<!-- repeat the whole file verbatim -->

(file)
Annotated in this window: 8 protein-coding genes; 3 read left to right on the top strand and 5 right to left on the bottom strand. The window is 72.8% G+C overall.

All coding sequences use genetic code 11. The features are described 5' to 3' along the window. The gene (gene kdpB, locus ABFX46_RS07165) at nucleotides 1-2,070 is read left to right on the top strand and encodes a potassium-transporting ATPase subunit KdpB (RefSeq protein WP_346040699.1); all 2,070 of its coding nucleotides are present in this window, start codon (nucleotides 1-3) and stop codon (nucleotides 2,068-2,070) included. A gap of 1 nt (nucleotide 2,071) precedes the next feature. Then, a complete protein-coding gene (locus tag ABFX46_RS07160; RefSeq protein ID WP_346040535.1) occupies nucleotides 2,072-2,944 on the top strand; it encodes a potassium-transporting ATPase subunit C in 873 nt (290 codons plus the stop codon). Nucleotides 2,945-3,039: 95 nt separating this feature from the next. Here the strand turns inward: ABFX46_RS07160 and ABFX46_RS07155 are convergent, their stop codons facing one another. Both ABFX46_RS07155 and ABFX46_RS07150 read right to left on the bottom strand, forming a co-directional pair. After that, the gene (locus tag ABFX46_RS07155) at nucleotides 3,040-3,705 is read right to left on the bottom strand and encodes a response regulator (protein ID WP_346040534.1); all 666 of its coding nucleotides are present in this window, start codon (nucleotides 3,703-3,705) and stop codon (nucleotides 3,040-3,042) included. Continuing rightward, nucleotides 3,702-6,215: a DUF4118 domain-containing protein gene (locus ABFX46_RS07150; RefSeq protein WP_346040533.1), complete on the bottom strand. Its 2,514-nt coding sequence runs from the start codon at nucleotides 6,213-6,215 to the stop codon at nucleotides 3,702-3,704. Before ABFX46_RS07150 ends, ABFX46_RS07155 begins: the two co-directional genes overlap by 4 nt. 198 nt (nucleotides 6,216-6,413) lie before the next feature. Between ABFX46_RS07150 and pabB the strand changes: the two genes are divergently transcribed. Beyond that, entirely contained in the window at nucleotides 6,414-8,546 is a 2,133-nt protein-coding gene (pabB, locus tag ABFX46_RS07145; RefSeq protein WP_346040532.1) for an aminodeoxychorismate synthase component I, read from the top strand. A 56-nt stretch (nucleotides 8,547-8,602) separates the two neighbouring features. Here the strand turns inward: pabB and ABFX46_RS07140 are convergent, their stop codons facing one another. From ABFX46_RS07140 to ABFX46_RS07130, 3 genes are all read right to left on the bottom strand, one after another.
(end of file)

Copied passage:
Annotated in this window: 8 protein-coding genes; 3 read left to right on the top strand and 5 right to left on the bottom strand. The window is 72.8% G+C overall.

All coding sequences use genetic code 11. The features are described 5' to 3' along the window. The gene (gene kdpB, locus ABFX46_RS07165) at nucleotides 1-2,070 is read left to right on the top strand and encodes a potassium-transporting ATPase subunit KdpB (RefSeq protein WP_346040699.1); all 2,070 of its coding nucleotides are present in this window, start codon (nucleotides 1-3) and stop codon (nucleotides 2,068-2,070) included. A gap of 1 nt (nucleotide 2,071) precedes the next feature. Then, a complete protein-coding gene (locus tag ABFX46_RS07160; RefSeq protein ID WP_346040535.1) occupies nucleotides 2,072-2,944 on the top strand; it encodes a potassium-transporting ATPase subunit C in 873 nt (290 codons plus the stop codon). Nucleotides 2,945-3,039: 95 nt separating this feature from the next. Here the strand turns inward: ABFX46_RS07160 and ABFX46_RS07155 are convergent, their stop codons facing one another. Both ABFX46_RS07155 and ABFX46_RS07150 read right to left on the bottom strand, forming a co-directional pair. After that, the gene (locus tag ABFX46_RS07155) at nucleotides 3,040-3,705 is read right to left on the bottom strand and encodes a response regulator (protein ID WP_346040534.1); all 666 of its coding nucleotides are present in this window, start codon (nucleotides 3,703-3,705) and stop codon (nucleotides 3,040-3,042) included. Continuing rightward, nucleotides 3,702-6,215: a DUF4118 domain-containing protein gene (locus ABFX46_RS07150; RefSeq protein WP_346040533.1), complete on the bottom strand. Its 2,514-nt coding sequence runs from the start codon at nucleotides 6,213-6,215 to the stop codon at nucleotides 3,702-3,704. Before ABFX46_RS07150 ends, ABFX46_RS07155 begins: the two co-directional genes overlap by 4 nt. 198 nt (nucleotides 6,216-6,413) lie before the next feature. Between ABFX46_RS07150 and pabB the strand changes: the two genes are divergently transcribed. Beyond that, entirely contained in the window at nucleotides 6,414-8,546 is a 2,133-nt protein-coding gene (pabB, locus tag ABFX46_RS07145; RefSeq protein WP_346040532.1) for an aminodeoxychorismate synthase component I, read from the top strand. A 56-nt stretch (nucleotides 8,547-8,602) separates the two neighbouring features. Here the strand turns inward: pabB and ABFX46_RS07140 are convergent, their stop codons facing one another. From ABFX46_RS07140 to ABFX46_RS07130, 3 genes are all read right to left on the bottom strand, one after another.